Books

Are we ready for the Council of Nairobi?

The Council of Trent: a positive assertion of Catholic belief

When Bishops Meet
By John W O’Malley
Harvard University Press, 223pp, £20/$24.95

How many bishops does it take to change the course of Catholic history? The answer, as John O’Malley’s spirited new book explains, can vary.

Attendance rates during the early sessions of the Council of Trent were pitiful: somewhere in the region of five per cent of the invited delegates turned up. Four hundred years later, the picture was very different. Ninety per cent of the world’s episcopate – that’s 2,400 or so bishops – took their seats at the opening sessions of Vatican II.

What did not alter, however, were the fundamental purposes of a great (or “ecumenical”) Church Council: to tackle issues of doctrine and behaviour and to strike the delicate balance between preserving unchanging Catholic truth and renovating an earthly institution. Quite how these goals were to be achieved was, of course, a matter of dispute and O’Malley offers a rewarding comparison of the mechanics and mandates of the last three great Councils.

The issue of reform could hardly be ignored at Trent. The trick was to present any spring-cleaning as the positive assertion of Catholic belief rather than a defensive response to the Protestant challenge. A good deal of ink was spilled in the process. The first great council, held at Nicaea back in 325, produced 20 canons; Trent came up with more than 250.

Vatican I was a good deal less complicated. In the wake of an era of revolution and faced with the challenges of modernity, the council was obsessed with asserting papal power and influence – a task neatly achieved via the major documents on papal infallibility and the relationship between reason and faith. And yet, critics were quick to suggest that conservatism could, paradoxically, take the form of unwarranted change. What, they asked, were the historical foundations for this bold assertion of infallibility?

Only with Vatican II was the tension between reform and a belief in eternal truths approached without much of a sense of peril. The very phrase “acceptable change” received formal endorsement and ideas about the evolution of doctrine had become relatively uncontroversial. Not that everyone was delighted. Did the idea of returning to an older, more authentic position on this or that issue not suggest that, in the past, the Church had taken the wrong fork in the road?

For many, the consequences of such an interpretation would be hard to swallow.

Through all this, the question of who should be making the decisions was vitally important and O’Malley traces the historical twists and turns with great skill. The pope always fired the starting gun and has always been able to appoint agenda-setting cardinals. He is not expected to play any direct role in working discussions, however, and the bishops quickly become the stars of the show.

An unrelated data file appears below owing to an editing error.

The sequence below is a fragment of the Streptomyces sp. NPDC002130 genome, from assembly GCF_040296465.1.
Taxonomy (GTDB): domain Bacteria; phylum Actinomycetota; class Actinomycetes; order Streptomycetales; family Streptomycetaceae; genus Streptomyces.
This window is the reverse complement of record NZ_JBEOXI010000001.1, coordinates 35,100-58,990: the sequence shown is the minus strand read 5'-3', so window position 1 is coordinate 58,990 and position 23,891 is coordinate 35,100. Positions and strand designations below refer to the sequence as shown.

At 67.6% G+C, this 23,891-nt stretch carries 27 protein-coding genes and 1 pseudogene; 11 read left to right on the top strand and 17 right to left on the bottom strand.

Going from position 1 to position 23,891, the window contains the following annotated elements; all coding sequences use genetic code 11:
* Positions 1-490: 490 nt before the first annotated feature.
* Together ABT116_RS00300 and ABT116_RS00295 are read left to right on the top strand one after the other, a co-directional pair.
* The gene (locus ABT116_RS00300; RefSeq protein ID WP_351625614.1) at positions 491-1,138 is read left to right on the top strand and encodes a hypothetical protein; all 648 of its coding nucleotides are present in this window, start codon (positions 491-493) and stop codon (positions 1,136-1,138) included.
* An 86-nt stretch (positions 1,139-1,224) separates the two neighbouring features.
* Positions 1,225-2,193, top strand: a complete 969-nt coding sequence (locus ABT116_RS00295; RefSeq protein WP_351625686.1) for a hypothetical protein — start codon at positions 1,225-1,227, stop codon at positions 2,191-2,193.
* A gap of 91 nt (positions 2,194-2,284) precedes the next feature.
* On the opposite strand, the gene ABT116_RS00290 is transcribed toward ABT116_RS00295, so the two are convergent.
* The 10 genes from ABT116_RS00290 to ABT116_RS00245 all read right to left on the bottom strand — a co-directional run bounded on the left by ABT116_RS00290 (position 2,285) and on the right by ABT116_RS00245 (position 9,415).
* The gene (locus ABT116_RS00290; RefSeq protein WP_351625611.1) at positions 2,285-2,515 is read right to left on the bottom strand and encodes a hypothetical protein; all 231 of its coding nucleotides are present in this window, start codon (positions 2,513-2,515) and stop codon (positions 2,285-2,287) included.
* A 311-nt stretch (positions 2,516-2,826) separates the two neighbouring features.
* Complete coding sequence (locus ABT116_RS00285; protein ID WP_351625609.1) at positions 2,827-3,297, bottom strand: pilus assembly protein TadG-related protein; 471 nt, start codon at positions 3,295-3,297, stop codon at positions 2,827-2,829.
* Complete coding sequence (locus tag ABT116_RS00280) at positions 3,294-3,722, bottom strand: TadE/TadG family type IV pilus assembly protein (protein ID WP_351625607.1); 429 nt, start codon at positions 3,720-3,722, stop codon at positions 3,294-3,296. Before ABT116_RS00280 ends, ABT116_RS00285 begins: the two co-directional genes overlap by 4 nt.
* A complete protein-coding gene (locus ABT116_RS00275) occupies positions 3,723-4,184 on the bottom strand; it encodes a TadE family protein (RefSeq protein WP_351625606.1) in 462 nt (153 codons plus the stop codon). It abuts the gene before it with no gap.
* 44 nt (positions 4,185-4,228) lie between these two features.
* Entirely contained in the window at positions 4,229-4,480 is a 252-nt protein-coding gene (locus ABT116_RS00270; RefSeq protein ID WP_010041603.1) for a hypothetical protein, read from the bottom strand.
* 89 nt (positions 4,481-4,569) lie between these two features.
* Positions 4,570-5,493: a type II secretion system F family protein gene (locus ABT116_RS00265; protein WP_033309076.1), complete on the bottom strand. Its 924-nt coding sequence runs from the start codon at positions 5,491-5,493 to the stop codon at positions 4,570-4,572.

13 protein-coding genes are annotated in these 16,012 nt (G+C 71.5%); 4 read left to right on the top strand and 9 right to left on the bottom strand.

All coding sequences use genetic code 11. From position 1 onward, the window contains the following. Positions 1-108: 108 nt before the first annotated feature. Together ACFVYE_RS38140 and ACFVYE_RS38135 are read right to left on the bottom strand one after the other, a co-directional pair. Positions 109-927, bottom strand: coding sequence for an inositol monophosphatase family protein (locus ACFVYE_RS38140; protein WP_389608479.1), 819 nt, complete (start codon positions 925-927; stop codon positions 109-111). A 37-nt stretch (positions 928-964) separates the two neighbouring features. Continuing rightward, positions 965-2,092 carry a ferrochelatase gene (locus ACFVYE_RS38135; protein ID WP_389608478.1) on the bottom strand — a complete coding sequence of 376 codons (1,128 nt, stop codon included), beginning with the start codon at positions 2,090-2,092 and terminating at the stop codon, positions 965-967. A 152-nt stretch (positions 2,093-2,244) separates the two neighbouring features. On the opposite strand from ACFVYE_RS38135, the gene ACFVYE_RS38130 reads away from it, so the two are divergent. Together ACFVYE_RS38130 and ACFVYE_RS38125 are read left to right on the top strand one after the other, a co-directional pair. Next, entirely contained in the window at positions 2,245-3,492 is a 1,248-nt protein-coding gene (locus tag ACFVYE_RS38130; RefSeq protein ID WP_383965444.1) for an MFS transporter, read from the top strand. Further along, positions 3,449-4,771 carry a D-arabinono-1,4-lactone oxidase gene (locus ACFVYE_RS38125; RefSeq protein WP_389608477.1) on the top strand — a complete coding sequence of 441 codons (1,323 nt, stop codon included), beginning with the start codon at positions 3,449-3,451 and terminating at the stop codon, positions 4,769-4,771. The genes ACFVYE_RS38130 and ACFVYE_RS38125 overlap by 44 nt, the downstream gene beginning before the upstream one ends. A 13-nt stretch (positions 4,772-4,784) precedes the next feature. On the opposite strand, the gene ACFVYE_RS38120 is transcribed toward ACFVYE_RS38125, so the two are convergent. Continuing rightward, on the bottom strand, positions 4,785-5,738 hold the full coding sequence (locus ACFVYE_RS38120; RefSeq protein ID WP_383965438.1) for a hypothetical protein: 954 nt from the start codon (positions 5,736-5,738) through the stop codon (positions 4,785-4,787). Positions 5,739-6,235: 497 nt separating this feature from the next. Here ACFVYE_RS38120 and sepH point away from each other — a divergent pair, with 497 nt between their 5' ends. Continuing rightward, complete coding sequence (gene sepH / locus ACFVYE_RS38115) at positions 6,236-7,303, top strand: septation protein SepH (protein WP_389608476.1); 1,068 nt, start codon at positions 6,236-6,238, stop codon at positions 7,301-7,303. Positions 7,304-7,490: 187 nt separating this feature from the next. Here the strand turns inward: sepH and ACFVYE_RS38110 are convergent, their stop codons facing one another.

This became increasingly problematic because, from Trent on, debates became more technical and the language of council documents grew ever more legalistic. The role of university theologians took on a new importance, though this proved to be an uncomfortable development. At the early meetings at Trent, bishops and theologians worked hand-in-hand but this tended to expose the academic shortcomings of many bishops. The eggheads were therefore allowed to churn out the final texts, but the discussing was left to the bishops. Vatican I was more straightforward and an impressive collection of sympathetic theologians – many of them Jesuits – obediently oiled the legislative wheels.

Vatican II once more represented a level-headed compromise. In theory, only bishops were supposed to engage in formal discussions but, in practice, sophisticated theologians – often drawn, like Joseph Ratzinger and Karl Rahner, from the bishops’ entourages – had a great deal of room for manoeuvre.

This movement towards broader participation came in other forms. At Trent, the lay presence largely consisted of the ambassadors of the great powers attempting to influence – or derail – proceedings. At Vatican I, the laity had no formal role, though someone like Lord Acton was still able to turn his rented digs into a hotspot of opposition. At Vatican II, everything became much more open – lay auditors were invited to sessions and the preparatory drafts and documents for discussions on the lay apostolate were greatly influenced by lay organisations.

A new transparency was easy to spot in other realms. Fourteen observers from the Orthodox Churches and 40 from Protestant congregations were allowed access to all documents. This set a welcome precedent and, while the old issues of balancing the interests of centre and periphery, and of deciding between a hierarchical or collegial model of the Church, will no doubt simmer away at future councils, a much broader constituency will get to see Catholicism tying itself in knots and then unravelling them.

But where, O’Malley asks, could such a council take place? It is not easy to think of a venue in Rome that could accommodate all those likely to attend. Perhaps, he suggests, moving the whole show to a cavernous conference centre in Buenos Aires or Nairobi is not unthinkable.